Below you can access Ingvarsson's published research, dissertations and articles:
- Ingvarsson, H. R. (2018). Opening Opera: Developing a framework that allows for the interactive creative processes of improvised theatre in the productions of new music-dramas". London, England: Guildhall School of Music and Drama.
- Ingvarsson, H. R. (2009). Kvikmyndatónlist: Frumleiki?. Reykjavík, Iceland: Listaháskóli Íslands (Iceland University of the Arts).
In April 2018 Helgi Ingvarsson completed his doctorate degree in music composition (DMus) at the world renowned Guildhall School of Music and Drama in London, generously supported by the Guildhall School Trust. The research is titled "Opening Opera: Developing a framework that allows for the interactive creative processes of improvised theatre in the productions of new music-dramas."
Below you can read the full commentary and view pictures from just a few of the projects, workshops and productions that contributed to Opening Opera in 2013-2017.
Opening Opera explores creative collaboration and dramatic improvisation in new music-dramas. Looking towards the art of improvised theatre, the aim is to achieve a dramatic process in opera which facilitates a flexible kind of dramaturgy, enabling singers and directors to lead and inform certain creative processes that are normally in the hands of the operatic composer and/or librettist alone. By developing particular unorthodox scoring methods, along with specific rehearsal schedule considerations that support these flexible processes, the composer attempts to create not improvised opera, but what could be called an open opera, where the compositional focus is working with a free vocal line with active accompaniment. This framework is one in which the composer provides the parameters and material for dramatic and compositional flexibility, and then ‘takes a step back’ during a collaborative and improvisational process, whilst retaining sufficient leadership and creative authority to realise the overarching structure satisfactorily.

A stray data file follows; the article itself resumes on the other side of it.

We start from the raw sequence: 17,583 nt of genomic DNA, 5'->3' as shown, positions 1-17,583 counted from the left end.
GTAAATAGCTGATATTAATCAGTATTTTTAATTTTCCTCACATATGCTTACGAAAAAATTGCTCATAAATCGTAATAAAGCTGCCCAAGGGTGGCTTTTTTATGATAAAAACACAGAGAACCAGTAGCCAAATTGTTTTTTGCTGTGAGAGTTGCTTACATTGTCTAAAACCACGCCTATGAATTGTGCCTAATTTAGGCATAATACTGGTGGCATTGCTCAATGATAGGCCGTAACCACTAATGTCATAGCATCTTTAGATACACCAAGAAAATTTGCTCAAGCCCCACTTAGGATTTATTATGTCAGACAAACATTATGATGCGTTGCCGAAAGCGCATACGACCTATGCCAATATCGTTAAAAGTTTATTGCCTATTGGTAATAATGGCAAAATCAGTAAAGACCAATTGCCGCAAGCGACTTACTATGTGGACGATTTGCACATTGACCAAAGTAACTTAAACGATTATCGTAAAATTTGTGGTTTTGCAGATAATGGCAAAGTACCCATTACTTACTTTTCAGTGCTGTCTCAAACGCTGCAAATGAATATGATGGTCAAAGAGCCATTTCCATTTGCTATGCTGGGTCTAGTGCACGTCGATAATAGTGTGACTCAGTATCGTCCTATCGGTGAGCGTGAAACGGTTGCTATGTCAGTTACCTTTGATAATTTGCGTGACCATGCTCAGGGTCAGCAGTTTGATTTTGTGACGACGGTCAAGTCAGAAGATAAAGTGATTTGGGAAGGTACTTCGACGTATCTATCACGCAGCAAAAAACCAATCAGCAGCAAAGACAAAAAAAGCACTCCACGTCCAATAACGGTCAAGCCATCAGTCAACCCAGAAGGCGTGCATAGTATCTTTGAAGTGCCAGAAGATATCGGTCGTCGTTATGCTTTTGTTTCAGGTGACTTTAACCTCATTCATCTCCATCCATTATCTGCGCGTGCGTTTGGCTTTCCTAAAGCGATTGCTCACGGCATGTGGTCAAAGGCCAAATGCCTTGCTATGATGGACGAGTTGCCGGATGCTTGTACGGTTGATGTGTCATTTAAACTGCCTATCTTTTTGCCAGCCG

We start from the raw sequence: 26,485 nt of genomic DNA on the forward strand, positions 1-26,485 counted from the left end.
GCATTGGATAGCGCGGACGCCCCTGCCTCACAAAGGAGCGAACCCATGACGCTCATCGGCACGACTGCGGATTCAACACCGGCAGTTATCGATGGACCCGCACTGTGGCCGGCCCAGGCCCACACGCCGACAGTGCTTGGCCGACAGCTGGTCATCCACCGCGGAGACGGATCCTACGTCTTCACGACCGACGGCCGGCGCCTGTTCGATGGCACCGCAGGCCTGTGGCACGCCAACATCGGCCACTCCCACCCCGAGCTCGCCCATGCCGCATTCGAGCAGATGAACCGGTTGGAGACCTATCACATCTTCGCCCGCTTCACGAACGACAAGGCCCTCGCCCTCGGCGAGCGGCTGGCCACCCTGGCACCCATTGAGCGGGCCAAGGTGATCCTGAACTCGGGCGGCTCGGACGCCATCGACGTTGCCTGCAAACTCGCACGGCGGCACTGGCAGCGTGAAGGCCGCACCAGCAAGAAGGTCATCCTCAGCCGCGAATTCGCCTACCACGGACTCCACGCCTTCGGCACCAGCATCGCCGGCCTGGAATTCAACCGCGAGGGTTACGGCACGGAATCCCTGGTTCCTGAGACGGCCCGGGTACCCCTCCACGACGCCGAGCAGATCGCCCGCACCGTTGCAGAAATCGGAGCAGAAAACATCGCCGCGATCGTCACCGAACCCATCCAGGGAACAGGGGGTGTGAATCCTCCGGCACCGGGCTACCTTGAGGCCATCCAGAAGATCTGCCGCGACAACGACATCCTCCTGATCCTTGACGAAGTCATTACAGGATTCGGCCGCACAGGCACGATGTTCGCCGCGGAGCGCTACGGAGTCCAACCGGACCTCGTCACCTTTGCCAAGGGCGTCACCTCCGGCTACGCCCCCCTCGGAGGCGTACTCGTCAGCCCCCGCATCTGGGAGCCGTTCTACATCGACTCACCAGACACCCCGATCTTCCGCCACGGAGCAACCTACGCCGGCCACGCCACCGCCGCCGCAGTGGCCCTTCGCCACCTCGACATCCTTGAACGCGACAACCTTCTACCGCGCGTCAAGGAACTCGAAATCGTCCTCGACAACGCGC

In order to develop said unorthodox scoring methods and processes, the creative team explored and informed structural, dramatic, technical and musical aspects of new material, utilising the performers’ specialised training and experience in an interactive creative process. This exploration brought up questions such as: how to allow an open process such as this one while still attempting to retain overarching artistic control; what are the parameters that the composer will need to determine (i.e. keep 'closed'); and what are the parameters that he must allow to be spontaneous, improvised or open?
By opening up the process in this way, interesting genre specific problems were exposed that are more often than not left implicit rather than explicit by creators of opera. This exploration reveals knowledge beneficial to tutors, composers, librettists, singers, conductors and directors of music-dramas.
This inquiry is primarily grounded in several methods extracted and modified from improvised theatre, opera, and open-scored compositions of the mid-20th century.
What follows is Helgi Ingvarsson's BA dissertation (in Icelandic), published by the Iceland University of the Arts, Reykjavík, 2009. It is titled "Film music: originality?". The work was awarded a distinction.
The dissertation discusses different dramatic relationships between the visual and the auditory in film music. Ingvarsson introduces a possible (non-derogative) definition of "originality" for film music under the term "andstæðar tilfinningar", which could be translated as "polarised emotions". In short, with polarised emotions hidden emotions of the drama are presented ambiguously to the viewer through music. This is opposite to "mickey mousing" where apparent emotions of drama are doubled by the music. This definition is elaborated on in relation to themes such as:
- Originality between film and music.
- Originality in musical material and arrangement.
- Music as determination of overall dramatic information or environment.
- Inner music.
The dissertation includes examples from works of composers such as Nino Rota, Howard Shore, Yann Tiersen, John Williams, and Bernard Herrmann.